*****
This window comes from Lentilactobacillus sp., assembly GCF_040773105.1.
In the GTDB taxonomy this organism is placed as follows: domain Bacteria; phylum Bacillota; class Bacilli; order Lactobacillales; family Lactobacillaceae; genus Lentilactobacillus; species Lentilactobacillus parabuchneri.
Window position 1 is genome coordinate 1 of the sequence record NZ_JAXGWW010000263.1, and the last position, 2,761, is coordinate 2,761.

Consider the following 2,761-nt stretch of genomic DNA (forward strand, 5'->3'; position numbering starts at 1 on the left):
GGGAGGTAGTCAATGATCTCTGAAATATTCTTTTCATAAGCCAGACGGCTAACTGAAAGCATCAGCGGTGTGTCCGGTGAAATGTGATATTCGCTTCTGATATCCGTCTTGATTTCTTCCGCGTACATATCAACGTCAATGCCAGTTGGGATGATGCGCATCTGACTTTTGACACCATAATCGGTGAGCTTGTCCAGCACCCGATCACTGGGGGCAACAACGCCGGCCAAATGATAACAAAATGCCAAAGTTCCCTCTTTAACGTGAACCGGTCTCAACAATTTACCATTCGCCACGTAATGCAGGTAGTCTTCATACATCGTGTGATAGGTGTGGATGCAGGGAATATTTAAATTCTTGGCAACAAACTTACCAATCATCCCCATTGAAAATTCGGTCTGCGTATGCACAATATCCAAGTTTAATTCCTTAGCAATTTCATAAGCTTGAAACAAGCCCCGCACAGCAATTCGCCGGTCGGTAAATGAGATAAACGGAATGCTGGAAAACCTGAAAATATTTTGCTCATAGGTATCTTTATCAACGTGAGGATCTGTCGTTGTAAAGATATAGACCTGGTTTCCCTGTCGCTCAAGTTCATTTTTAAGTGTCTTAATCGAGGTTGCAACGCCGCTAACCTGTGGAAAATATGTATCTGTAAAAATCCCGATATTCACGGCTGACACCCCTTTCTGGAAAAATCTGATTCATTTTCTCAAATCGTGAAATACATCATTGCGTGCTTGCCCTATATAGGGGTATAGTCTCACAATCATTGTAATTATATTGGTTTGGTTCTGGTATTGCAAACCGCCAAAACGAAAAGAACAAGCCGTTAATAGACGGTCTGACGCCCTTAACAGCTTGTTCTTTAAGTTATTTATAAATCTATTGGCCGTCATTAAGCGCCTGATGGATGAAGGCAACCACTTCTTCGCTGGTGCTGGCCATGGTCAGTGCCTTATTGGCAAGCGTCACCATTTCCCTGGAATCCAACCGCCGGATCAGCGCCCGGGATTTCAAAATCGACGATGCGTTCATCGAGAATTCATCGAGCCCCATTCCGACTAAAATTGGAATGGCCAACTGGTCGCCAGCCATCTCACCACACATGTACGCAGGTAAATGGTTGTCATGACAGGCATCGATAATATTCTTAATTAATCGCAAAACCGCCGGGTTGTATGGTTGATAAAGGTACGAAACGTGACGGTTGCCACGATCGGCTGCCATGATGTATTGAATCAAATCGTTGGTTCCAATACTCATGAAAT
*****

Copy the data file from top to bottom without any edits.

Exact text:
This window comes from Lentilactobacillus sp., assembly GCF_040773105.1.
In the GTDB taxonomy this organism is placed as follows: domain Bacteria; phylum Bacillota; class Bacilli; order Lactobacillales; family Lactobacillaceae; genus Lentilactobacillus; species Lentilactobacillus parabuchneri.
Window position 1 is genome coordinate 1 of the sequence record NZ_JAXGWW010000263.1, and the last position, 2,761, is coordinate 2,761.

Consider the following 2,761-nt stretch of genomic DNA (forward strand, 5'->3'; position numbering starts at 1 on the left):
GGGAGGTAGTCAATGATCTCTGAAATATTCTTTTCATAAGCCAGACGGCTAACTGAAAGCATCAGCGGTGTGTCCGGTGAAATGTGATATTCGCTTCTGATATCCGTCTTGATTTCTTCCGCGTACATATCAACGTCAATGCCAGTTGGGATGATGCGCATCTGACTTTTGACACCATAATCGGTGAGCTTGTCCAGCACCCGATCACTGGGGGCAACAACGCCGGCCAAATGATAACAAAATGCCAAAGTTCCCTCTTTAACGTGAACCGGTCTCAACAATTTACCATTCGCCACGTAATGCAGGTAGTCTTCATACATCGTGTGATAGGTGTGGATGCAGGGAATATTTAAATTCTTGGCAACAAACTTACCAATCATCCCCATTGAAAATTCGGTCTGCGTATGCACAATATCCAAGTTTAATTCCTTAGCAATTTCATAAGCTTGAAACAAGCCCCGCACAGCAATTCGCCGGTCGGTAAATGAGATAAACGGAATGCTGGAAAACCTGAAAATATTTTGCTCATAGGTATCTTTATCAACGTGAGGATCTGTCGTTGTAAAGATATAGACCTGGTTTCCCTGTCGCTCAAGTTCATTTTTAAGTGTCTTAATCGAGGTTGCAACGCCGCTAACCTGTGGAAAATATGTATCTGTAAAAATCCCGATATTCACGGCTGACACCCCTTTCTGGAAAAATCTGATTCATTTTCTCAAATCGTGAAATACATCATTGCGTGCTTGCCCTATATAGGGGTATAGTCTCACAATCATTGTAATTATATTGGTTTGGTTCTGGTATTGCAAACCGCCAAAACGAAAAGAACAAGCCGTTAATAGACGGTCTGACGCCCTTAACAGCTTGTTCTTTAAGTTATTTATAAATCTATTGGCCGTCATTAAGCGCCTGATGGATGAAGGCAACCACTTCTTCGCTGGTGCTGGCCATGGTCAGTGCCTTATTGGCAAGCGTCACCATTTCCCTGGAATCCAACCGCCGGATCAGCGCCCGGGATTTCAAAATCGACGATGCGTTCATCGAGAATTCATCGAGCCCCATTCCGACTAAAATTGGAATGGCCAACTGGTCGCCAGCCATCTCACCACACATGTACGCAGGTAAATGGTTGTCATGACAGGCATCGATAATATTCTTAATTAATCGCAAAACCGCCGGGTTGTATGGTTGATAAAGGTACGAAACGTGACGGTTGCCACGATCGGCTGCCATGATGTATTGAATCAAATCGTTGGTTCCAATACTCATGAAAT